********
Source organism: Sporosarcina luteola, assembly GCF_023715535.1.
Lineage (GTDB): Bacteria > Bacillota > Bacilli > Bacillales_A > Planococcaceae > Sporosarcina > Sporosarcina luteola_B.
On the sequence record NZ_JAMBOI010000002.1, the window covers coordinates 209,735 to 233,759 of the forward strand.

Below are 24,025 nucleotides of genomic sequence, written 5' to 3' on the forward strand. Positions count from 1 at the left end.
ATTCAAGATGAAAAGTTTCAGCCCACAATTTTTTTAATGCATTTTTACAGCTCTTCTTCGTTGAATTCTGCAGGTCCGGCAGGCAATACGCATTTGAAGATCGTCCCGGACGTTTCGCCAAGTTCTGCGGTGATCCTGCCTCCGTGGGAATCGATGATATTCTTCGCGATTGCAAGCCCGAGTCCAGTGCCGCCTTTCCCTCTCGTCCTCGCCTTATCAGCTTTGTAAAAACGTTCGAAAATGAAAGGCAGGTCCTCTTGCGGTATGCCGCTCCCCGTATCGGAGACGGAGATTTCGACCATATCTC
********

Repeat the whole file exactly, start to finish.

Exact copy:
Source organism: Sporosarcina luteola, assembly GCF_023715535.1.
Lineage (GTDB): Bacteria > Bacillota > Bacilli > Bacillales_A > Planococcaceae > Sporosarcina > Sporosarcina luteola_B.
On the sequence record NZ_JAMBOI010000002.1, the window covers coordinates 209,735 to 233,759 of the forward strand.

Below are 24,025 nucleotides of genomic sequence, written 5' to 3' on the forward strand. Positions count from 1 at the left end.
ATTCAAGATGAAAAGTTTCAGCCCACAATTTTTTTAATGCATTTTTACAGCTCTTCTTCGTTGAATTCTGCAGGTCCGGCAGGCAATACGCATTTGAAGATCGTCCCGGACGTTTCGCCAAGTTCTGCGGTGATCCTGCCTCCGTGGGAATCGATGATATTCTTCGCGATTGCAAGCCCGAGTCCAGTGCCGCCTTTCCCTCTCGTCCTCGCCTTATCAGCTTTGTAAAAACGTTCGAAAATGAAAGGCAGGTCCTCTTGCGGTATGCCGCTCCCCGTATCGGAGACGGAGATTTCGACCATATCTC